10. 10.

    As a coauthor, Christy admitted that the question of which dataset—RSS, UAH, or UMd—is closest to the true tropospheric temperature was unknown (Karl et al. 2006).

  11. 11.

    The Intergovernmental Panel on Climate Change (IPCC) is a United Nations panel , part of which is dedicated to summarizing the state of climate science at a given time. The conclusion of the reports of the IPCC had been that global warming existed, and was significantly affected by human causes (Houghton et al. 2001; IPCC 2007).

  12. 12.

    The NAS panel itself was split on the importance of the radiosonde data. It noted that “[t]hose more inclined to take the MSU [satellite] measurements at face value cite the high degree of consistency with radiosonde measurements (Figs. 2.3, 9.2, and 9.3) [based on data from Christy et al. 2000], whereas those less inclined to do so note the retreat of the tropical glaciers and the increasing burden of water vapor” (Wallace et al. 2000, p. 65).

  13. 13.

    See, for another example, Jeffrey Kiehl et al. (2005), “On using global climate model simulations to assess the accuracy of MSU retrieval methods for tropospheric warming trends.”

  14. 14.

    This attitude is also reflected in the IPCC 2007 report when discussing the radiosonde and satellite datasets. There, the authors of the chapter on climate observations write: “It is difficult to make quantitatively defensible judgments as to which, if any, of the multiple, independently derived estimates is closer to the true climate evolution. This. . . points to the need for future network design that provides the reference sonde-based ground truth” (Solomon et al. IPCC 2007, p. 265).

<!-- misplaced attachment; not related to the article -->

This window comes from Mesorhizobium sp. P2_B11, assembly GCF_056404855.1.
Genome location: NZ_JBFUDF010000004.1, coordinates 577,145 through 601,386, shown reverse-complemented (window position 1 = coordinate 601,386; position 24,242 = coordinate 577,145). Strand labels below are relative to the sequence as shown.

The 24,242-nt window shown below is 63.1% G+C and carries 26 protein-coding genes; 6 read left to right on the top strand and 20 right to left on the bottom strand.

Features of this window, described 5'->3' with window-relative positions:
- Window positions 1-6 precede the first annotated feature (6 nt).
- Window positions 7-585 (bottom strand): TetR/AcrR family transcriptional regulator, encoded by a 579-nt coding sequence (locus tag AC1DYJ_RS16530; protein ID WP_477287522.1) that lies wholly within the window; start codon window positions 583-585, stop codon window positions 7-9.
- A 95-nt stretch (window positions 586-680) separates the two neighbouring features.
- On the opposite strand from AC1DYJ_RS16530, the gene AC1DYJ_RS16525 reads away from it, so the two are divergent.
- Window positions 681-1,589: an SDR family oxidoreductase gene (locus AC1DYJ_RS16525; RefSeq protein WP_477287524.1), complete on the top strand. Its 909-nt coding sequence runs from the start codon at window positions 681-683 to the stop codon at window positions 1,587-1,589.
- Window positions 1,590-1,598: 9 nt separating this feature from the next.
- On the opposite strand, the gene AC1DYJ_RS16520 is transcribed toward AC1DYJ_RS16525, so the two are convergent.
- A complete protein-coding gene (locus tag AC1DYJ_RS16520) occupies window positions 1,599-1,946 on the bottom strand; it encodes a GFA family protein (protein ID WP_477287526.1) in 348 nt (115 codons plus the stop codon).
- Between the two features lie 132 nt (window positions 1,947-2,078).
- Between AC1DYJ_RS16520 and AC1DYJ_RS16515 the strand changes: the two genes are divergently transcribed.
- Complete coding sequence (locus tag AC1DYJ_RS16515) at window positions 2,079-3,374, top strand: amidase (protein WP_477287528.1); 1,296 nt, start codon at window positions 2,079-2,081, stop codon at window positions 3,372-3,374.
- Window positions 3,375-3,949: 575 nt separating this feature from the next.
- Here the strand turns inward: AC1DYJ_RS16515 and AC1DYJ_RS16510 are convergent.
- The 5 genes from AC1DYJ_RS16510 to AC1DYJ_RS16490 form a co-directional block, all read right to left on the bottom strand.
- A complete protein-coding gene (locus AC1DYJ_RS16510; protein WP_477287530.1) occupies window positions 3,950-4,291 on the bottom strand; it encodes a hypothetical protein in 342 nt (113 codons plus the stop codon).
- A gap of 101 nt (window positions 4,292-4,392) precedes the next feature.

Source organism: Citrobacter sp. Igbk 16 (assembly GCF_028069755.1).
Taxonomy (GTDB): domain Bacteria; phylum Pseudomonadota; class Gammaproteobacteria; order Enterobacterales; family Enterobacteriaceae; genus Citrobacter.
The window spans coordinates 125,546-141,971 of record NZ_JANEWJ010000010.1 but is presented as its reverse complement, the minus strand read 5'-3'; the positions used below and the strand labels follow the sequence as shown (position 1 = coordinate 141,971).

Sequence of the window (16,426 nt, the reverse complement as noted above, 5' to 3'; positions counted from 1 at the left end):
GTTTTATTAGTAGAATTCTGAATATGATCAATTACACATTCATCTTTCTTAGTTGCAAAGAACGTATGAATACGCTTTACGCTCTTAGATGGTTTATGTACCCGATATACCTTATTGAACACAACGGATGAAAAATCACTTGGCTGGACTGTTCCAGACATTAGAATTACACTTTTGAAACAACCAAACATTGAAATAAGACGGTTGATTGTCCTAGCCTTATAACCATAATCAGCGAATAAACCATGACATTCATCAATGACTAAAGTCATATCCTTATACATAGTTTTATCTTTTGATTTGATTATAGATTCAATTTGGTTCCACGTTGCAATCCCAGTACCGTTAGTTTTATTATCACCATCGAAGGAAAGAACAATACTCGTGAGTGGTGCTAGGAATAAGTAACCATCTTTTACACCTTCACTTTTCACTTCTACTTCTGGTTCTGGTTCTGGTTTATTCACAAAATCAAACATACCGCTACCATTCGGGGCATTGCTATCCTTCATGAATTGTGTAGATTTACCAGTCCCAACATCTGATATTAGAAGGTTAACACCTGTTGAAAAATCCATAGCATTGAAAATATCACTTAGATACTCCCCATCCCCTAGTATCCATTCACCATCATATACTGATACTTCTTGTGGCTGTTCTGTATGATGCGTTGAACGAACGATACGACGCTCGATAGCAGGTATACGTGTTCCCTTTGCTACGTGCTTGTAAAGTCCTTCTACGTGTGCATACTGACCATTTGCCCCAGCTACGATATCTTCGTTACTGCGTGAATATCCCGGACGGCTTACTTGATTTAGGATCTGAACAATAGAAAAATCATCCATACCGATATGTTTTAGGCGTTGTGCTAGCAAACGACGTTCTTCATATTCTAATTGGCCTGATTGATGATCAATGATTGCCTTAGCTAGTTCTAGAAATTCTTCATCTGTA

15. 15.

    Spencer et al. (2006) subsequently attacked the Fu and Johanson methods, and rejected their conclusions about radiosonde temperature trends. Johanson and Fu (2006) addressed the issues raised in the Spencer et al. (2006) paper.

  16. 16.

    Ben Santer, pers. comm. March 10, 2011.

  17. 17.

    John Christy , Written testimony, Subcommittee on Energy and Power, Committee on Energy and Commerce, March 8, 2011.


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I am indebted to climate scientists Caspar Ammann, Jim Hurrell, Jeffrey Kiehl, Ricky Rood, Ben Santer, Peter Thorne, Kevin Trenberth, and Tom Wigley for their assistance. I thank philosophers Ron Giere, Peter Gildenhuys, Alex Klein, Steven Lawrie, Helen Longino, Gordon McOuat, Rudy Raff, Paul Teller, Trin Turner, Sean Valles, and Eric Winsberg. Bas van Fraassen and Isabelle Peschard organized “The Experimental Side of Modeling” workshop at San Francisco State University (March 2010), where this paper got its start, and I thank them, as well as the attendees, for their guidance and comments on this project and its issues.

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Lloyd, E.A. (2018). The Role of “Complex” Empiricism in the Debates About Satellite Data and Climate Models. In: A. Lloyd, E., Winsberg, E. (eds) Climate Modelling. Palgrave Macmillan, Cham.